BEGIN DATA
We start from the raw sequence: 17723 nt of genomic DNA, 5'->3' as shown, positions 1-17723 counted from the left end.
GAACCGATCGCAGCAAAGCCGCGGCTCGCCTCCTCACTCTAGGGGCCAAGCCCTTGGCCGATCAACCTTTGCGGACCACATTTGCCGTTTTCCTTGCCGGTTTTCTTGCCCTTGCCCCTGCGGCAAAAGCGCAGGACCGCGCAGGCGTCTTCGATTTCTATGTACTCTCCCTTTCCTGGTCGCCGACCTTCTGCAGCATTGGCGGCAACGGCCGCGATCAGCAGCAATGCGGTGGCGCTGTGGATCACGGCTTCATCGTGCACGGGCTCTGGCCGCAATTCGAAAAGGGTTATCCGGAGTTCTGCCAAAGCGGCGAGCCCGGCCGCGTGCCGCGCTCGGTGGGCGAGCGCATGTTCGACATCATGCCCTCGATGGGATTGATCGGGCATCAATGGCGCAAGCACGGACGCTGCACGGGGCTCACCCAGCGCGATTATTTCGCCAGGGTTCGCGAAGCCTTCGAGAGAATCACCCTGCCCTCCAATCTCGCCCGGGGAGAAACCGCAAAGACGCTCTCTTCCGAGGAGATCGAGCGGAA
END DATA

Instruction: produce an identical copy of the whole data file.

We start from the raw sequence: 17723 nt of genomic DNA, 5'->3' as shown, positions 1-17723 counted from the left end.
GAACCGATCGCAGCAAAGCCGCGGCTCGCCTCCTCACTCTAGGGGCCAAGCCCTTGGCCGATCAACCTTTGCGGACCACATTTGCCGTTTTCCTTGCCGGTTTTCTTGCCCTTGCCCCTGCGGCAAAAGCGCAGGACCGCGCAGGCGTCTTCGATTTCTATGTACTCTCCCTTTCCTGGTCGCCGACCTTCTGCAGCATTGGCGGCAACGGCCGCGATCAGCAGCAATGCGGTGGCGCTGTGGATCACGGCTTCATCGTGCACGGGCTCTGGCCGCAATTCGAAAAGGGTTATCCGGAGTTCTGCCAAAGCGGCGAGCCCGGCCGCGTGCCGCGCTCGGTGGGCGAGCGCATGTTCGACATCATGCCCTCGATGGGATTGATCGGGCATCAATGGCGCAAGCACGGACGCTGCACGGGGCTCACCCAGCGCGATTATTTCGCCAGGGTTCGCGAAGCCTTCGAGAGAATCACCCTGCCCTCCAATCTCGCCCGGGGAGAAACCGCAAAGACGCTCTCTTCCGAGGAGATCGAGCGGAA